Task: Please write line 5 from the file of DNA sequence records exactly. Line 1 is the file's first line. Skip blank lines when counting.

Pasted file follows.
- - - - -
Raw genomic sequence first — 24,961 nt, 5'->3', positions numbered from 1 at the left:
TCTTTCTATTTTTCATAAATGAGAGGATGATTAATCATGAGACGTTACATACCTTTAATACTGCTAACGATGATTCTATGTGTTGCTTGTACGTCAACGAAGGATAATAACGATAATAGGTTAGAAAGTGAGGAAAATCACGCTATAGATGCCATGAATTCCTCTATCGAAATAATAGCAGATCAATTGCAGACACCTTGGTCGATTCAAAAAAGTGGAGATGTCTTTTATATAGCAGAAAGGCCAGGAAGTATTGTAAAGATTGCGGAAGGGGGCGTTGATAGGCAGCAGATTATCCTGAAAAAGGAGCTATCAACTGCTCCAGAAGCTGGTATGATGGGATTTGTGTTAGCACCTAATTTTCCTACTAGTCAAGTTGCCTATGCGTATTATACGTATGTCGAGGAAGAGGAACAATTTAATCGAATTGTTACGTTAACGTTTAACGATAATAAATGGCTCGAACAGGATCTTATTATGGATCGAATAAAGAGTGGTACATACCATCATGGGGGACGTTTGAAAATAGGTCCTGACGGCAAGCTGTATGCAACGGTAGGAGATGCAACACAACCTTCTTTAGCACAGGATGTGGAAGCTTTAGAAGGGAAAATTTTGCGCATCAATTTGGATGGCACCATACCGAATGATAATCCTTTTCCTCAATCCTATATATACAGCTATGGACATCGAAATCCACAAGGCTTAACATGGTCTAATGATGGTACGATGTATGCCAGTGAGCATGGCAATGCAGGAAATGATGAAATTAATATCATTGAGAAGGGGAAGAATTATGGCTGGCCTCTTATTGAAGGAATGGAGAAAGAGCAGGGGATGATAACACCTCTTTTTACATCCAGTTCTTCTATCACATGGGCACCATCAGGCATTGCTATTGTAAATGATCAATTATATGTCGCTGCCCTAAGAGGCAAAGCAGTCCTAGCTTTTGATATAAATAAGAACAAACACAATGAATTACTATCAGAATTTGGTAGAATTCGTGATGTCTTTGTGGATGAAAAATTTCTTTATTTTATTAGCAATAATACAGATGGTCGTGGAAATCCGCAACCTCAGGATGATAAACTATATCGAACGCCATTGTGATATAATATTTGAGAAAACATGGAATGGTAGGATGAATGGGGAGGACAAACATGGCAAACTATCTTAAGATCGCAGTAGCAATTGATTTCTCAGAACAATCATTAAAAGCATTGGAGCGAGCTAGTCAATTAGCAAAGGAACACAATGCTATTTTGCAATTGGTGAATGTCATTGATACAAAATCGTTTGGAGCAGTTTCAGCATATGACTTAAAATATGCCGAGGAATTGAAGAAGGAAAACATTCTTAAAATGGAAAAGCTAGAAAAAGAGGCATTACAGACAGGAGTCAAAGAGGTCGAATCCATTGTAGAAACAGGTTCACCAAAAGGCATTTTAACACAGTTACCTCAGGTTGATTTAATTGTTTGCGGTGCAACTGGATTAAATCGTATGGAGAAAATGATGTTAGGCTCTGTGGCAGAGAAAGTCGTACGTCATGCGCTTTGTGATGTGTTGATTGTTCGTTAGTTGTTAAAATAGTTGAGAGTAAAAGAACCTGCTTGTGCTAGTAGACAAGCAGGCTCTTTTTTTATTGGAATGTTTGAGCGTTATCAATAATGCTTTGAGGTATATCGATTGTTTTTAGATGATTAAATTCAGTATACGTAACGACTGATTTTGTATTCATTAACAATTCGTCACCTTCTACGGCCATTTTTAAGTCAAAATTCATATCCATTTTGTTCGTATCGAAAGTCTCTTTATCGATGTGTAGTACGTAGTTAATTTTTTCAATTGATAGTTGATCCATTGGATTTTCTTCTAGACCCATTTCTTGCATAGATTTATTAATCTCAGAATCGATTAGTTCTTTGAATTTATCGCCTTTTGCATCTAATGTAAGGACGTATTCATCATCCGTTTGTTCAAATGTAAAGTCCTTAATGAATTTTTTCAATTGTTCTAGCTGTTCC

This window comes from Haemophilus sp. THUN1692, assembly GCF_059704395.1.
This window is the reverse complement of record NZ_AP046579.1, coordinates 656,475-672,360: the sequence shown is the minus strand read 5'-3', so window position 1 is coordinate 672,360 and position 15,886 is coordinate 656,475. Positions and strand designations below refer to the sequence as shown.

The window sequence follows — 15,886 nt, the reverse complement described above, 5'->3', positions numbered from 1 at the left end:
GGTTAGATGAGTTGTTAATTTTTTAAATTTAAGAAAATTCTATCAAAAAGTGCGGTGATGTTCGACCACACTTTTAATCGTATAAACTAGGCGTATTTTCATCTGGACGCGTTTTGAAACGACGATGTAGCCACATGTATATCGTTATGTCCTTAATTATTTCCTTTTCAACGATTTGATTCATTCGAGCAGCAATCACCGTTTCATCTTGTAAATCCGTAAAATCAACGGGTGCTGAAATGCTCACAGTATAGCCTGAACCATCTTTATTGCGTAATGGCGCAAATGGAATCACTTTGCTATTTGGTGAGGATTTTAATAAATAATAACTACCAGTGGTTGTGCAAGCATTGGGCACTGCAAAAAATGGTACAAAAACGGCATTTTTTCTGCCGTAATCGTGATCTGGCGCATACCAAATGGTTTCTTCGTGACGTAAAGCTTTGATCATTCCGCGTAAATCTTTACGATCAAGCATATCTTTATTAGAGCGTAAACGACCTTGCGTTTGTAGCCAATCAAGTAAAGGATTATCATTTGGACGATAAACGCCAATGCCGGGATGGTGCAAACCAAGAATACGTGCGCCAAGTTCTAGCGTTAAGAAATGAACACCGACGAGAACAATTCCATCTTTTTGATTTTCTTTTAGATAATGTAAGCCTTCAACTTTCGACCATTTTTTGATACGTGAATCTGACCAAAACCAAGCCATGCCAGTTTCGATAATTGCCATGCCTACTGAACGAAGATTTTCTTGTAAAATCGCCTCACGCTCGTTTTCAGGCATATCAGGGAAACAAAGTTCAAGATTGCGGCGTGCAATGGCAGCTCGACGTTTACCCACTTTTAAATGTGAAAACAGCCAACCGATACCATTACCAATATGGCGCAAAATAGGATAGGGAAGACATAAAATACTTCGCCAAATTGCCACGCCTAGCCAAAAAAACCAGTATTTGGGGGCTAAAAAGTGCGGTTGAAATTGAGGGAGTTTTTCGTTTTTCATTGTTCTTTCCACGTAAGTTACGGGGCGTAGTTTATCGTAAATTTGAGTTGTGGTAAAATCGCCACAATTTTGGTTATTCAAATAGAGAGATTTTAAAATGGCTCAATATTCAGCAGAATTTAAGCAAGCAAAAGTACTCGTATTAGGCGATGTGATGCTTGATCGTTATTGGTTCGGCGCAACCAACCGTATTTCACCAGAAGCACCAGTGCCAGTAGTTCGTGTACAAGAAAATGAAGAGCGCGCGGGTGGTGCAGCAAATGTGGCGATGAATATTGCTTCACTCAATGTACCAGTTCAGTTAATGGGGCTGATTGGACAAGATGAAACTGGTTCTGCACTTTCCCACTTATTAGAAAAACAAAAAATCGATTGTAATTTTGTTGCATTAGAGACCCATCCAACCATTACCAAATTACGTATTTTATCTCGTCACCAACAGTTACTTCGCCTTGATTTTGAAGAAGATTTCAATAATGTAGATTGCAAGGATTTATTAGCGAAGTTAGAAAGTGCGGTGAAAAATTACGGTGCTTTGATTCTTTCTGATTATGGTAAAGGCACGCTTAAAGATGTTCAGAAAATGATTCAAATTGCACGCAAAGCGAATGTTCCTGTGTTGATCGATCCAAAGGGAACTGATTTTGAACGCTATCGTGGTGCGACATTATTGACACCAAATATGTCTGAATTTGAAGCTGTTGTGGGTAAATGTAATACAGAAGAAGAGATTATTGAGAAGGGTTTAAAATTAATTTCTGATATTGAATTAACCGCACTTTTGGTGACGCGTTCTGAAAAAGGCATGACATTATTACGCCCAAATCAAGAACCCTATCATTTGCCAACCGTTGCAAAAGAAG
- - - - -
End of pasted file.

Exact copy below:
The window sequence follows — 15,886 nt, the reverse complement described above, 5'->3', positions numbered from 1 at the left end: